Blessings, Tim

  115. I have just read the book, hoping for a positive outcome. I have eliminated all medicine (I have tried everything and nothing helped) and ready for step two. I am having trouble preparing meals for my spouse and I that eliminates the certain diet items. Does anyone have any recipes? If so please please share. I went to a whole foods store a week ago and it was mind boggling.

  116. I have to say, while I found his personal attitude to be a bit pompous, I am two months on his diet and it is working. Did not happen right away. But my headaches are down to about three a month from 20 a month and I feel I have my life back. It is the combination of triggers that reaches a tipping point and thus a migraine event occurs. I understand that now. I am off all meds. Now I could care less if he is pompous,egotistical or a just an arse…what he says is valuable.

  117. I read the book after a recommendation from my ENT doctor who suggested that the neurological issues I was having (which did not include headaches specifically) might be migraine-activity. I was skeptical, but read the book & surprised to find that “migraine” doesn’t always mean a headache, but can include so many of the problems I’m having. So the book was helpful in that for once I found someone who thought my symptoms actually added up to something other than heart disease or a blood clot. Not to say the book gave me any helpful advice on how to control this…I’m still looking for those answers.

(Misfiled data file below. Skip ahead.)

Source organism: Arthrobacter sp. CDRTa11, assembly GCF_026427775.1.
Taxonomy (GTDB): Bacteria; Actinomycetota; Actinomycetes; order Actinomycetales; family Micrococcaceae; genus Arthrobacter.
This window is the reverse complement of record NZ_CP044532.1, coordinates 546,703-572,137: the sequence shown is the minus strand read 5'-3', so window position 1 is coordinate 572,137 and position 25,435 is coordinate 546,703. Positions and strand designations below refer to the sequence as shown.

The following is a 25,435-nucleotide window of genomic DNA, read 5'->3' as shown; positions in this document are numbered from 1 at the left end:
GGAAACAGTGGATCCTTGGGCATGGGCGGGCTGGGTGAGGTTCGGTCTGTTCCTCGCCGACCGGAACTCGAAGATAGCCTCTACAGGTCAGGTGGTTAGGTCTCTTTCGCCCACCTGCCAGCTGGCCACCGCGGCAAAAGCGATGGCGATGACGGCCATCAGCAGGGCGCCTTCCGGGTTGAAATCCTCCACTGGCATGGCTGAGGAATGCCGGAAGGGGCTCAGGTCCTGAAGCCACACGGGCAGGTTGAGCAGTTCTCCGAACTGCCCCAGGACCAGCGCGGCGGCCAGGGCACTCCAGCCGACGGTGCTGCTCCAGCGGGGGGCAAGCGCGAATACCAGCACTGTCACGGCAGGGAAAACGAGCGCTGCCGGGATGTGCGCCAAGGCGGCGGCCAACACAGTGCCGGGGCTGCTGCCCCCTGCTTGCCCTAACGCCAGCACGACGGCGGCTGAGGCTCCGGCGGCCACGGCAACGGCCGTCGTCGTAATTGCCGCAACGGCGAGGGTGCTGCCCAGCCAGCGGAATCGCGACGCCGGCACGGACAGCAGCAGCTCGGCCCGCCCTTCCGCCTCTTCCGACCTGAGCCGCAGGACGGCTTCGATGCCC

118. Here’s the thing: we are FINALLY doing research–yes, actual research–on migraine. And the genetic studies done to date suggest that there are going to be multiple types of migraine sufferers. Now, mind you, we are just in the early stages of this research. So we don’t have all the answers yet.

    But it appears likely that each of us with migraine inherits several genes that lower the migraine threshold. However, I may have a different batch than you do. So, I might have different food tiggers than you do. Or no food triggers. Or a food trigger that is active only in the presence of another trigger, like sleep deprivation or something.

    And yes, gluten intolerance is a special case. But that’s not really what Buchholz is addressing–which is too bad. It’s worth discussing in detail, and without blaming anyone–patients or colleagues. Our understanding of it is evolving.

  119. I have been suffering with Migraine that included Vertigo and aura. I didn’t have pain but now that the doctor has put me on channel blocker, I am having very bad headaches but no vertigo and aura. I am not sure what you is worst. Thanks for the info.

  120. Excellent comments, everyone! Thanks.

    Joe – sleep is a very common migraine trigger. It is definitely something to talk to your doctor about.


  121. Excellent comments, everyone! Thanks.

    Joe – sleep is a very common migraine trigger. It is definitely something to talk to your doctor about.


  122. HELP.
    I have had daily migraines (I think this is migraine) for 17 years. Each time it is triggered by sleep. I feel well before I fall asleep..sleep a short time..wake up with extreme temple pain, sinus fullness, heart symptoms, and now lung tightness and achy body. I have tried everything it seems…

    Anyone heard of a migraine always triggered by sleep. I have had 3 sleep studies and they say I have abnormally high amounts of deep sleep. My mom has migraines but not like this. My life is a shell of what it could be due to severe pain and symptoms every day for 8+hours each day.